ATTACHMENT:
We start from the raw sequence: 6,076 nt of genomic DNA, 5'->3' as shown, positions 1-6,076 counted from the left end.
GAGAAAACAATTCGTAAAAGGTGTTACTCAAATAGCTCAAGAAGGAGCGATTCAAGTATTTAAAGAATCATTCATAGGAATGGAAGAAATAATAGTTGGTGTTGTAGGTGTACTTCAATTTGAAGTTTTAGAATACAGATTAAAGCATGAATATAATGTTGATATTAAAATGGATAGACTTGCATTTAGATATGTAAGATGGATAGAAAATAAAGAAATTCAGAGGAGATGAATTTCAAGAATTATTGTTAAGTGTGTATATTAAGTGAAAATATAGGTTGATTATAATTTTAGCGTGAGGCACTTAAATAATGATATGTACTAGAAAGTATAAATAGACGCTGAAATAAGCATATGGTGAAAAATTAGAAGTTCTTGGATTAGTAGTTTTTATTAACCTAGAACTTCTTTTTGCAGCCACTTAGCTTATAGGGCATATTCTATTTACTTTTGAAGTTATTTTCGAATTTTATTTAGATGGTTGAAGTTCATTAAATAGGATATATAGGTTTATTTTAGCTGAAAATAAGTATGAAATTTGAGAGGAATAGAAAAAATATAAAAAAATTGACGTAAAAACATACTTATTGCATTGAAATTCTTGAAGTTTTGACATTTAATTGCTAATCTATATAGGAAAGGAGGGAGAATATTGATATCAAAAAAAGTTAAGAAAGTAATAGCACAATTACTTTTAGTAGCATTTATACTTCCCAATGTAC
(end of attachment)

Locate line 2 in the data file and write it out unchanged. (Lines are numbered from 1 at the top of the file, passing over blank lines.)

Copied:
GAGAAAACAATTCGTAAAAGGTGTTACTCAAATAGCTCAAGAAGGAGCGATTCAAGTATTTAAAGAATCATTCATAGGAATGGAAGAAATAATAGTTGGTGTTGTAGGTGTACTTCAATTTGAAGTTTTAGAATACAGATTAAAGCATGAATATAATGTTGATATTAAAATGGATAGACTTGCATTTAGATATGTAAGATGGATAGAAAATAAAGAAATTCAGAGGAGATGAATTTCAAGAATTATTGTTAAGTGTGTATATTAAGTGAAAATATAGGTTGATTATAATTTTAGCGTGAGGCACTTAAATAATGATATGTACTAGAAAGTATAAATAGACGCTGAAATAAGCATATGGTGAAAAATTAGAAGTTCTTGGATTAGTAGTTTTTATTAACCTAGAACTTCTTTTTGCAGCCACTTAGCTTATAGGGCATATTCTATTTACTTTTGAAGTTATTTTCGAATTTTATTTAGATGGTTGAAGTTCATTAAATAGGATATATAGGTTTATTTTAGCTGAAAATAAGTATGAAATTTGAGAGGAATAGAAAAAATATAAAAAAATTGACGTAAAAACATACTTATTGCATTGAAATTCTTGAAGTTTTGACATTTAATTGCTAATCTATATAGGAAAGGAGGGAGAATATTGATATCAAAAAAAGTTAAGAAAGTAATAGCACAATTACTTTTAGTAGCATTTATACTTCCCAATGTAC